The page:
A new, cloud-based hacking service says it can crack a WPA Wi-Fi network password in just 20 minutes.
Announced on Monday, the $34 "WPA Cracker" service is a tool for security auditors and penetration testers to test breaking into certain types of WPA networks.
The service leverages a known vulnerability in Pre-shared Key (PSK) networks usually used by home and small-business users.
To use it, the tester first submits a small file that contains an initial communication between the WPA router and a computer. Based on that information, WPA Cracker can then figure out whether the network is vulnerable to a type of attack.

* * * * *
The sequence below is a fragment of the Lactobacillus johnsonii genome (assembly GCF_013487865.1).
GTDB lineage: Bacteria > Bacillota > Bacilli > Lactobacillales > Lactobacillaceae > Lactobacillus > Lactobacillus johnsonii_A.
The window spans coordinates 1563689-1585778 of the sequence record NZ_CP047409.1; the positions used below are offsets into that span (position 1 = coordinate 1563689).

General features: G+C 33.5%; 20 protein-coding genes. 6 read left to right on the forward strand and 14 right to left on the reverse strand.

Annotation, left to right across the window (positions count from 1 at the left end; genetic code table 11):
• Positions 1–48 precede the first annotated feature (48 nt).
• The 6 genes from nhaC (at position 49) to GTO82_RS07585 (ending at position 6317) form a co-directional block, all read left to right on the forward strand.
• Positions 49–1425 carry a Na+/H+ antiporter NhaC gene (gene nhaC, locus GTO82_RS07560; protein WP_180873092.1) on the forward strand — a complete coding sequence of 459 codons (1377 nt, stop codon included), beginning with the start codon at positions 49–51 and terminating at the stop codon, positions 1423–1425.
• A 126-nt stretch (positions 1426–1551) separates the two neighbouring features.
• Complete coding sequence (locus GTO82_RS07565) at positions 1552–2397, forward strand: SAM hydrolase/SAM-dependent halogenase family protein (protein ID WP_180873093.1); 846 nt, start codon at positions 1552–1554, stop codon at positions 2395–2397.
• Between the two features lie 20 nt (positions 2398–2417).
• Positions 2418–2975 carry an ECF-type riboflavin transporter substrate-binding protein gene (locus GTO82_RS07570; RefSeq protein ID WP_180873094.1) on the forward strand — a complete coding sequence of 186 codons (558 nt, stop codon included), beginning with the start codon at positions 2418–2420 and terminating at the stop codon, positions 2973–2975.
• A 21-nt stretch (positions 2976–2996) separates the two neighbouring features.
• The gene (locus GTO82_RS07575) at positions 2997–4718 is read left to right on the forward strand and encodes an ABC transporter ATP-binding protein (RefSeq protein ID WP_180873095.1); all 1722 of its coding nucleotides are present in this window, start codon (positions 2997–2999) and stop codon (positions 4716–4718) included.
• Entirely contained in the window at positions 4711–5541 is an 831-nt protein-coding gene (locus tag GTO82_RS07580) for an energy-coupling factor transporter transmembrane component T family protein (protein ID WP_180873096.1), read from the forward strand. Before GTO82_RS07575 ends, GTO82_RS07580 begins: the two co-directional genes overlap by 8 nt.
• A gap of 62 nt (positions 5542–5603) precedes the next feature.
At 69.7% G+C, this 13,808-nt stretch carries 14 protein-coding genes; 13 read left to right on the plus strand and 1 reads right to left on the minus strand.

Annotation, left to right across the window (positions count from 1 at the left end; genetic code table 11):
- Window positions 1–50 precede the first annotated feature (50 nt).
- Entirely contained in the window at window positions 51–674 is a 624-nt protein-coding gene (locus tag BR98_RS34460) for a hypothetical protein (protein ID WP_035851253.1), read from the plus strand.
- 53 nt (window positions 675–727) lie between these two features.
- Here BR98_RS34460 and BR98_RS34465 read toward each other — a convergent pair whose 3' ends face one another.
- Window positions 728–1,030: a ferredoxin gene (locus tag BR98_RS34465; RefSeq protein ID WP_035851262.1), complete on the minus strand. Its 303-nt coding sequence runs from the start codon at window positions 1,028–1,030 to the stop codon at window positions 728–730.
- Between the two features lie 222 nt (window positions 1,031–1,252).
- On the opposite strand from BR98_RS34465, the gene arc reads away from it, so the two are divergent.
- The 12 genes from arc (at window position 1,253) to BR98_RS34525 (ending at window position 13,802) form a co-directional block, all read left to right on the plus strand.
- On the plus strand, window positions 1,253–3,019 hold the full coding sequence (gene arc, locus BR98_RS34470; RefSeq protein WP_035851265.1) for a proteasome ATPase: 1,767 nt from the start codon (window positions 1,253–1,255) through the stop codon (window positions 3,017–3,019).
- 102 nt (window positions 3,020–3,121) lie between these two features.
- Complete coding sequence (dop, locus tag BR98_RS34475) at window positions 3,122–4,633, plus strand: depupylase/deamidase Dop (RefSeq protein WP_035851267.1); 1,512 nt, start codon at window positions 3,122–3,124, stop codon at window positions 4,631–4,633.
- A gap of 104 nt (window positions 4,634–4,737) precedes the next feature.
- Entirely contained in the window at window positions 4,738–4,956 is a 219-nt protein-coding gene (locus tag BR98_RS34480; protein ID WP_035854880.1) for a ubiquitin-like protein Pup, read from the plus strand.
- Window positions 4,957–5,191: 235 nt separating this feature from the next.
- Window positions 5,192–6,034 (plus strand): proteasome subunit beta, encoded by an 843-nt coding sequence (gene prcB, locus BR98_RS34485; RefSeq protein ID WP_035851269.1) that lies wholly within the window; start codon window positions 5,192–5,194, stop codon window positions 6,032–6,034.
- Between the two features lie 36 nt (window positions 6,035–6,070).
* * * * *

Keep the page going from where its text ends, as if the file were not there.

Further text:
According to the service's website:
WPA-PSK networks are vulnerable to dictionary attacks, but running a respectable-sized dictionary over a WPA network handshake can take days or weeks. WPA Cracker gives you access to a 400CPU cluster that will run your network capture against a 135 million word dictionary created specifically for WPA passwords. While this job would take over five days on a contemporary dual-core PC, on our cluster it takes an average of 20 minutes, for only $17.
The service was launched by security researcher Moxie Marlinspike. In an interview with PC World, he said that he got the idea for the service after discussing how to speed up WPA network auditing with other security experts.
The $34 price tag is for the whole cluster. Using half the cluster costs $17, but the job could take 40 minutes.